Jazz Comes Alive at One of City's Best-Kept Secrets

D.W.'s Pub at the downtown Marriott Hotel is one of downtown's lesser-known jazz rooms. For several months early this year, the excellent L.A. guitarist Ron Eschete held court. Last August, San Diego singer Rita Moss took over, and she's been building a following of conventioneers, Arizona yachters and longtime local fans.

Moss considers herself a ballad singer, and she's most at home with moody standards like "Melancholy Baby" or Michel Legrand's "What Are You Doing the Rest of Your Life?"

"I know a lot of Duke Ellington's tunes, and I get lots of requests for Billie Holliday, although I don't sing like her. But there's something in the timbre of my voice that is reminiscent of her."

Moss sings in the contralto/soprano range. Her voice is high and delicate, as opposed to the deeper, throatier pipes typical of some female jazz singers.

As she sings, she backs herself on piano, and she considers herself a "strong" pianist.

"I like to listen to Oscar Peterson. I would never become an Oscar Peterson, but I play orchestrally, I guess. I think of each finger as an instrument. I play melodically. When I'm improvising, I always try to identify the tune."

Moss has been singing since she was a child. She was born in New York but has lived most of her life in San Diego. She was a regular at the Hyatt Islandia in the late '60s and early '70s, and did stints in Reno and Las Vegas with her own group.

Bassist Chris Conner, the husband of local jazz singer Cath Eckert, backs Moss. The duo plays Tuesday through Saturday nights.

A year ago, Flight 7 released a self-produced album with the hope of following such San Diego bands as Checkfield and Fattburger to commercial success. The album's reception was encouraging to the 4-year-old group. Optimism Records picked up the album and redistributed it. At its peak, "Sky High" was being played in more than 100 radio markets across the country, according to Flight 7 drummer Don Schoenberger.

But then things soured, Schoenberger said. In several markets, including San Diego, fans who heard the album on the radio couldn't find it in music stores, and the band couldn't seem to get to the root of the problem.

Even though the album appeared to be enjoying some commercial success, the band wasn't receiving any money. To date, Flight 7 still doesn't know how many albums have been sold. The musicians grew frustrated and decided to break up the band. Their last date was Oct. 14 at La Casa del Zorro in Borrego Springs, at one of radio station KIFM's weekend jazz getaways.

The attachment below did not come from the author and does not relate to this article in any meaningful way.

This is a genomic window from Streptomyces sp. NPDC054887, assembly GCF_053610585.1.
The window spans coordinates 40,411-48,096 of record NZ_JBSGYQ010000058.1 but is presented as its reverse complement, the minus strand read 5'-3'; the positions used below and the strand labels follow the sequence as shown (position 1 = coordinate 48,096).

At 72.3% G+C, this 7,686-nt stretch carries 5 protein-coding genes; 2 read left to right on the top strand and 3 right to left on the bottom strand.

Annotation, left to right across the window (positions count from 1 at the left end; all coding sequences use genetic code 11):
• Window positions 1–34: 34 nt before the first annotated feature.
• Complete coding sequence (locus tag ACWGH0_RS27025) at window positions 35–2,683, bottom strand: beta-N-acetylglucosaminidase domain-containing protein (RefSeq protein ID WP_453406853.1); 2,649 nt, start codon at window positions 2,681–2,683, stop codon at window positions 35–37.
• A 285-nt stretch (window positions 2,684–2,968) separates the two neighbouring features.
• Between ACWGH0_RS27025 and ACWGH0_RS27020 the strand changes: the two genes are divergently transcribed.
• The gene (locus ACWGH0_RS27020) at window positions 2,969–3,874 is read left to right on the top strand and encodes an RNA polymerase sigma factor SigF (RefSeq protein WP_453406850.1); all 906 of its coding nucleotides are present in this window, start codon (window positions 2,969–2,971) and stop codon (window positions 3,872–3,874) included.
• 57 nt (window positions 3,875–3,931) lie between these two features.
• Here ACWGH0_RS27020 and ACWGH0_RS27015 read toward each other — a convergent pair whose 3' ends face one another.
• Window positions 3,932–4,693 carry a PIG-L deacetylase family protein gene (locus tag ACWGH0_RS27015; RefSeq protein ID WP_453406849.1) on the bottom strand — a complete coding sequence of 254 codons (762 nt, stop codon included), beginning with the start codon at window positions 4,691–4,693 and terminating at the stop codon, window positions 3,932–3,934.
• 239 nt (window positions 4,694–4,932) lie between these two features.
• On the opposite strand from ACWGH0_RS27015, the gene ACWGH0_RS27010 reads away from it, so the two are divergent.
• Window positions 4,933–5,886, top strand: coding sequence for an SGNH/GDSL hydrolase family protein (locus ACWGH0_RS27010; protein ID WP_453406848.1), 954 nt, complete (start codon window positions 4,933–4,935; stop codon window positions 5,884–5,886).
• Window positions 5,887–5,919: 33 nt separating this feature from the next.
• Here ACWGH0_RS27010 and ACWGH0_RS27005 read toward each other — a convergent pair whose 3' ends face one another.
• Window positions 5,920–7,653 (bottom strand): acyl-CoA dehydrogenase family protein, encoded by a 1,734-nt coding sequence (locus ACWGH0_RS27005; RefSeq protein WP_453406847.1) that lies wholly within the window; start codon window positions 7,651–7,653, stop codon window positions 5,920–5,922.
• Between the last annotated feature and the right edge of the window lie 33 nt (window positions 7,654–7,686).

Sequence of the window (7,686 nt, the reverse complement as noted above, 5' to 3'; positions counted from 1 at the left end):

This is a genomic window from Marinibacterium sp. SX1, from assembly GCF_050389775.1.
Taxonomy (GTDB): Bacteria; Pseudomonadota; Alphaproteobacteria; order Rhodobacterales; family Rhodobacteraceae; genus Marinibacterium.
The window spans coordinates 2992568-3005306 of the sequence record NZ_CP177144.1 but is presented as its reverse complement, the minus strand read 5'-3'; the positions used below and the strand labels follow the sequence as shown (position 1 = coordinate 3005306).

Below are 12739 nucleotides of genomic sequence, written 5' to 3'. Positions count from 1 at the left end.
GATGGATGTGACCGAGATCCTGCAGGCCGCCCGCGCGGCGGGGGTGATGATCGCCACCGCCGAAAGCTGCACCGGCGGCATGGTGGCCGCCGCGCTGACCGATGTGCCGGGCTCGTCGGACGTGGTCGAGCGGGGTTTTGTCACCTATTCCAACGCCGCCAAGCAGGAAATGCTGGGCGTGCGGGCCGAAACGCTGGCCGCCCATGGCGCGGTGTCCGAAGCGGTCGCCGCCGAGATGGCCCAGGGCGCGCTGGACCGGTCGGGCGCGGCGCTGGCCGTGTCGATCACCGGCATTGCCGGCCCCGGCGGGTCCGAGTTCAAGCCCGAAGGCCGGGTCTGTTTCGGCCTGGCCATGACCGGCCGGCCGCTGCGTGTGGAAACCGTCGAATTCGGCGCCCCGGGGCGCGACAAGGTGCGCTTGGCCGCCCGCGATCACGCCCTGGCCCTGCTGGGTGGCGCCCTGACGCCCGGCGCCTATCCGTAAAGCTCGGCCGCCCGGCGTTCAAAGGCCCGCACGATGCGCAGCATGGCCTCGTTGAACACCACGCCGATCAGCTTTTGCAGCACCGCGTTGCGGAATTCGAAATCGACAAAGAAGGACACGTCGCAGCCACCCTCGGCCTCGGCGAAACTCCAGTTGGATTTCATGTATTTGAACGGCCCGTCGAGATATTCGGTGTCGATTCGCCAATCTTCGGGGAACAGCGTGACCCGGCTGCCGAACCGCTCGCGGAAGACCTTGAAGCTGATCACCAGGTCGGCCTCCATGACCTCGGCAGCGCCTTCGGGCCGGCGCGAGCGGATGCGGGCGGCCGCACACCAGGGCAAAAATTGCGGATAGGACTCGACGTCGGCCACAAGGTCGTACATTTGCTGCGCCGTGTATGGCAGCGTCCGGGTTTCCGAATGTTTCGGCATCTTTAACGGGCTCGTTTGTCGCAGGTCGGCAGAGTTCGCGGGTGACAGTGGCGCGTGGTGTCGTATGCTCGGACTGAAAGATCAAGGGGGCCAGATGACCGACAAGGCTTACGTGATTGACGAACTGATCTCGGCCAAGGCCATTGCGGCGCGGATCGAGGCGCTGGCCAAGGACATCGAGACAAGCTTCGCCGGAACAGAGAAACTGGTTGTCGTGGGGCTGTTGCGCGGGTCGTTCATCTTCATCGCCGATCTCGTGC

At the end, three members remained from the original version of the five-man band: Schoenberger, keyboard man Barry Aiken and saxophonist Larry De La Cruz.

Aiken has moved to Portland, where he's a studio musician. De La Cruz is picking up gigs around San Diego. For the moment, Schoenberger is out of the music business and into plumbing. Contractual limitations will keep the band from doing another album soon.

But there is hope for a happy ending to all this.

"Flight 7 is not completely out of the picture," Schoenberger said. "We could do another album in a year."

The tiny Beach House restaurant at the foot of Pismo Court in Mission Beach continues to feature local jazz musicians at night in its cozy, ocean-view bar. Thursdays, guitarist Dan Papaila; Fridays, pianist Bob Hamilton; Saturdays (except Dec. 16), Brazilian-born pianist Elfredo Cardim.

The musical review "Heart Strings: The National Tour," which hopes to raise $4 million to help fight AIDS, will play Jan. 22 at Symphony Hall in downtown San Diego. Croce's, the restaurant and jazz club in the Gaslamp Quarter downtown, is playing host to a party for advance ticket sales this Sunday, with 10 local bands donating their time. Performers include the Joe Marillo Quartet, Romy Kaye and the Swingin' Gates, the Shep Meyers Quartet, Pieces (the a cappella trio), Jasper's Jam, the Jackie Bonaparte Quartet, the O. Morro Quartet, the Len Rainey Quartet and A.J. Croce. A $5 donation, which will benefit the AIDS fight, is requested for admission to the 5-to-midnight event. Tickets for actual "Heart Strings" event range from $25 for the performance to $250 for the performance plus a pre-performance black-tie dinner at Cafe Bon Appetit and a post-performance champagne dessert in the lobby of Symphony Hall. Tickets are available through Ticketmaster. Organizers hope to raise $100,000 in San Diego.

RIFFS: Romy Kaye and the Swingin' Gates, with A.J. Croce on keyboards and occasional vocals, is one of three bands featured at "New Music Night" at the Belly Up Tavern in Solana Beach. The bluesy, soulful Croce opened one night for Vladimir Kuzmin and Dynamik during the Soviet rock band's string of appearances at the La Jolla Museum of Contemporary Art. . . . This Sunday from 10 p.m. to midnight, KIFM's (98.1) year-old "Mainly Mainstream" program, hosted by Paul Lavoie, will feature the best of '89, including excerpts of such musical guest co-hosts as Jimmy Witherspoon, Joe Pass, Kirk Whalum, Joe Henderson, Hank Crawford and Jimmy McGriff. . . . Hollis Gentry's Neon plays next Wednesday in the Catamaran Hotel's Cannibal Bar, for Art Good's "Jazz Trax Nite". . . . Most Valuable Players appears tonight through Saturday night at the B Street Cafe & Bar in downtown San Diego. . . . Friday and Saturday nights at Diego's Loft in Pacific Beach: Latin jazz with Algo Caliente.

Copyright © 2019, Los Angeles Times
EDITION: California | U.S. & World